Spotlight Issue 2 - 2013
The broker-dealer community appeared to heave a collective sigh of relief with the additional guidance offered through Regulatory Notice 12-55 regarding Suitability. It's no surprise; particularly regarding the definition of a "customer". With the clarification that a customer is someone who actually listened to an advisor's recommendation(s) and from which the advisor was compensated "directly or indirectly", it effectively eliminates the possible double-whammy of not being compensated for the pearls of investment wisdom offered while still being exposed to the potential fines levied by FINRA as a result of a nonexistent transaction. No transaction, therefore no compensation, therefore no suitability requirement… What's not to love about that?
The additional guidance offered regarding what constitutes an "Investment Strategy", parsing the difference between "Explicit" and "Implicit" hold orders, and when transactions involving a customer's non-security investments impose a suitability obligation for the advisor, are all quite helpful.
However, simple questions didn't necessarily beget simple answers. It is the answers to short questions that became multiple paragraphs of additional guidance rife with "quotations", [insertions of missing text], and end-note references942 leading to end notes of small-print paragraphs of "including, but not limited to(s)"; and case citations of "Them v. Somebody Else", that may lead some to conclude that it still isn't going to be easy. [Complexity Intended]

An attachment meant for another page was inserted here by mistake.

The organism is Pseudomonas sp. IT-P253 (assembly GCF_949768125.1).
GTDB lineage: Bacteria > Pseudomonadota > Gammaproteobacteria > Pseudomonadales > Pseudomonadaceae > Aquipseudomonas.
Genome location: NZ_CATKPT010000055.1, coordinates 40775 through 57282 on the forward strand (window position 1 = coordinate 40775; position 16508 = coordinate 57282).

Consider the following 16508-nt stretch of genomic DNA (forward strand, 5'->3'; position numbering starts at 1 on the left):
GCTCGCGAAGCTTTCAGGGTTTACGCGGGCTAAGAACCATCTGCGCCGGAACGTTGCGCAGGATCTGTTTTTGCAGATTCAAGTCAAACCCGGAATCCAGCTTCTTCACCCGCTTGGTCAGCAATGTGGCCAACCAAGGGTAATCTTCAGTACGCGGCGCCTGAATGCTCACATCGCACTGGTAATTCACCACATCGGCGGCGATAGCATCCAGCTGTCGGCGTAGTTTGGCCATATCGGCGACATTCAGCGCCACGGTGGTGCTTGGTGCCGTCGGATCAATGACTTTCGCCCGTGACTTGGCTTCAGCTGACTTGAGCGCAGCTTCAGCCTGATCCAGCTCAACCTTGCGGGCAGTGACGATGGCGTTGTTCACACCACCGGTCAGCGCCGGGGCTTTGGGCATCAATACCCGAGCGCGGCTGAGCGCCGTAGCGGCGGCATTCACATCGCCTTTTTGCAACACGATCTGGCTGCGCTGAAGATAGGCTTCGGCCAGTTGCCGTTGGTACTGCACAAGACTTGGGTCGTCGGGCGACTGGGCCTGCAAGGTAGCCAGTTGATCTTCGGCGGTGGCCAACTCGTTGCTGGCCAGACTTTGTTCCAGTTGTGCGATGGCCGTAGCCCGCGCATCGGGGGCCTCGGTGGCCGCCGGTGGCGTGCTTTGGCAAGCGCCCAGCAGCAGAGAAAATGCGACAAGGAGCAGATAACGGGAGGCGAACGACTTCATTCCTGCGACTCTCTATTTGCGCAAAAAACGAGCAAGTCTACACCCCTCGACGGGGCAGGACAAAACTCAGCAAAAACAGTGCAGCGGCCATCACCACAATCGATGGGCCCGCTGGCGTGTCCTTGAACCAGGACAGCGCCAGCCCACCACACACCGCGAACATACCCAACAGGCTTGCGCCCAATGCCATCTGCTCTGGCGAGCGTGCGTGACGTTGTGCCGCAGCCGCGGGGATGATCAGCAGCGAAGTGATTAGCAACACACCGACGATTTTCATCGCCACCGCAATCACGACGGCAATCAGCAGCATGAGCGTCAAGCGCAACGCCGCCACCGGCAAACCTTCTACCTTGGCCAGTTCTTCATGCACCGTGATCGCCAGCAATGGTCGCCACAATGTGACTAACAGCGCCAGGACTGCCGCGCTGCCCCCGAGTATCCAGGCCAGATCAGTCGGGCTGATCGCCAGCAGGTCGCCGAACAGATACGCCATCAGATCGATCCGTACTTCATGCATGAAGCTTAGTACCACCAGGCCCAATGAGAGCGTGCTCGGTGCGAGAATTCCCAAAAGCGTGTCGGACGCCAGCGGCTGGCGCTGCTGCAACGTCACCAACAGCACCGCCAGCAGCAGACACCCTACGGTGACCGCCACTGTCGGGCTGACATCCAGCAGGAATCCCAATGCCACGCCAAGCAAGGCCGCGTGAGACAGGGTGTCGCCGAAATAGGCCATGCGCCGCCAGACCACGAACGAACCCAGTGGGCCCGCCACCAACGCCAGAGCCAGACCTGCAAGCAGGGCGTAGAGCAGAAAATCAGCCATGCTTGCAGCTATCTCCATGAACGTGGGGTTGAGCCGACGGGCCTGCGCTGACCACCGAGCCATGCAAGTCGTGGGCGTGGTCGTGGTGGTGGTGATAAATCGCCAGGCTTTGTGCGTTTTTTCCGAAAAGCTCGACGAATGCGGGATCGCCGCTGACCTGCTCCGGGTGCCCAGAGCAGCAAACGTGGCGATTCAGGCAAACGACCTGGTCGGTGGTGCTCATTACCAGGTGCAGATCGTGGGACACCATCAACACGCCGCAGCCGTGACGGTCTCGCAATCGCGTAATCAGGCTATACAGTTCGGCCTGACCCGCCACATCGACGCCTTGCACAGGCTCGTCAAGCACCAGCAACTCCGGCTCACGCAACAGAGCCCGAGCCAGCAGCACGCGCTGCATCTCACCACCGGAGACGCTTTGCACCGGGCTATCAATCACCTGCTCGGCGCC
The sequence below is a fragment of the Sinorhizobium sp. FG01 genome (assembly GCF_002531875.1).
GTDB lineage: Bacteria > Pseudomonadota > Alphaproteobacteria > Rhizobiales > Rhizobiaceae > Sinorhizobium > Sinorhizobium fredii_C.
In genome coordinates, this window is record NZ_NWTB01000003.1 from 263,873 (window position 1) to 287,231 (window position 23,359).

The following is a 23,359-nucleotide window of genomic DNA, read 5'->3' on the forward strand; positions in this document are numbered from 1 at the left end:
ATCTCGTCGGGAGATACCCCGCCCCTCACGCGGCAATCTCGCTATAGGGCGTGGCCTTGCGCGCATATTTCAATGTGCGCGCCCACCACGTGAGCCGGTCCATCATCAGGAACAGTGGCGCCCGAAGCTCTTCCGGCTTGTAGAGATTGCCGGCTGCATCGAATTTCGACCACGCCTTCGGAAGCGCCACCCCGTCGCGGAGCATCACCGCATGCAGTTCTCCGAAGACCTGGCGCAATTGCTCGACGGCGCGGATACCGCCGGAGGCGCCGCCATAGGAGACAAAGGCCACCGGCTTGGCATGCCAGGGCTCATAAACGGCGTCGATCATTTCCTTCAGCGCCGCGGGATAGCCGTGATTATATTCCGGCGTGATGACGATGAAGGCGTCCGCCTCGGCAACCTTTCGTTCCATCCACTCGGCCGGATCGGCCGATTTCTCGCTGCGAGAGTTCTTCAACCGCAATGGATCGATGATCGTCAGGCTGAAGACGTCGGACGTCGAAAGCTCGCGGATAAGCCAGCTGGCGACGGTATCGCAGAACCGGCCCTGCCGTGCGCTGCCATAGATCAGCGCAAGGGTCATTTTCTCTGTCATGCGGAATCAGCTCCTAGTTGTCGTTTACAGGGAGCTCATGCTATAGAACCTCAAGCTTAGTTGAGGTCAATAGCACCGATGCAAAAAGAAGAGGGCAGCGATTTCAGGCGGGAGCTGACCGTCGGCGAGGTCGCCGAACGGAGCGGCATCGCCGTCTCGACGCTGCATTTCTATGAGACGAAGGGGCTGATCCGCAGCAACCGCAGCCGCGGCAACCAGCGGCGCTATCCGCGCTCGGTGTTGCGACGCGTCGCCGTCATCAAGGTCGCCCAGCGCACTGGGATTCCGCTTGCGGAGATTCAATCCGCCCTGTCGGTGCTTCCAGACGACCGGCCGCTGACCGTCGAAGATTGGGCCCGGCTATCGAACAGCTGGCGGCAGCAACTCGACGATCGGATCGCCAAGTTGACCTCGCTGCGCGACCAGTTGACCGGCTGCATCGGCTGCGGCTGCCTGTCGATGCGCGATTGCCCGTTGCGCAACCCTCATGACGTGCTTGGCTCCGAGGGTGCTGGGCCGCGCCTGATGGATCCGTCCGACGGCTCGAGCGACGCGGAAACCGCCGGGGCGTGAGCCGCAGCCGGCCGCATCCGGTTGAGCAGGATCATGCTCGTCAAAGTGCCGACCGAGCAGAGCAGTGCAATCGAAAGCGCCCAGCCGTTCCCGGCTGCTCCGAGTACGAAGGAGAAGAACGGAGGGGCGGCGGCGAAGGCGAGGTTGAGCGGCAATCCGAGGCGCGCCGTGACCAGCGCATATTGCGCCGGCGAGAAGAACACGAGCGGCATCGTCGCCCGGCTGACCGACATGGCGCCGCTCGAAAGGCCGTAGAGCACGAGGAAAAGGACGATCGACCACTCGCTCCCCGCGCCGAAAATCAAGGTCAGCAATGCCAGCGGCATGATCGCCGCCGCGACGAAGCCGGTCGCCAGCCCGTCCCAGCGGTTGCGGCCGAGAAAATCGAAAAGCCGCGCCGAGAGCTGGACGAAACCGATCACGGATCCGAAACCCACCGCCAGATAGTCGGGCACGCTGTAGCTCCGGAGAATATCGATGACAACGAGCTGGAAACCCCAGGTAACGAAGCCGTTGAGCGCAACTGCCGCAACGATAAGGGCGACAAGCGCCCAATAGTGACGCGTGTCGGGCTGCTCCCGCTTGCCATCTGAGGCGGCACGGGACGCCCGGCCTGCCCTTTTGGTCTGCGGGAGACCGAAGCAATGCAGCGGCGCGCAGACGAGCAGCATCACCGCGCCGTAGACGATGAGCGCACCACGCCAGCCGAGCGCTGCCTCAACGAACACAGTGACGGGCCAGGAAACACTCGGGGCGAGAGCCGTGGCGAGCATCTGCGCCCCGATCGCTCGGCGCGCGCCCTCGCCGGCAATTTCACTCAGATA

It is the actual experience of broker-dealers in the audit cycle that may lead to the conclusion that a cultural shift may be required within some broker-dealers to effectively and efficiently cope with the new suitability obligations. The confluence of a number of factors may drive this cultural shift—not just suitability.
Over the years, many firms have taken on the role of technology screener on behalf of their advisors. In some cases, this may have been intentional in order to keep advisors in their comfort zone of working with customers and placing orders rather than retraining to become part-time technologists. In other firms, their technology screener role may have been a simple byproduct of the firm, researching solutions for their own needs. Regardless of how they arrived, we're seeing two distinct approaches to this role.
Among independent broker-dealers, the most common approach to this role has been, and still is, the offering of a technology tool box. In these scenarios, a BD establishes a short list of solutions that they "endorse" and the decision is generally left to the advisor regarding which of the various CRMs, sales presentation, document storage, etc., that they may want to use. Additionally, the advisor can choose to use, or not use, these solutions on a case-by-case basis. It's an approach completely consistent with the all-important descriptor the channel itself and of the people attracted to it; "Independent".
Another model has been taking shape. The technology screening is still taking place, but the resulting operational environment is different. The technology tool box is still there, but there is a significant difference from the former scenario. Firms are standardizing on a single solution of each type for the technology tool box; or what may be more fitting, a technology platform.
The first easy answer to almost any question about what is driving change in the BD space… Why the acquisitions? Why the mergers? Why the technology platform? Answer: Shrinking Margins.
Regardless of whether you're looking at the advisor level or the firm level, efficiency is one of the first avenues to controlling costs when margins get tight. What are we doing right? What needs improvement? Are we doing anything more than once? Why? How do we leverage work already done? Easy – the answer has to be technology! Right?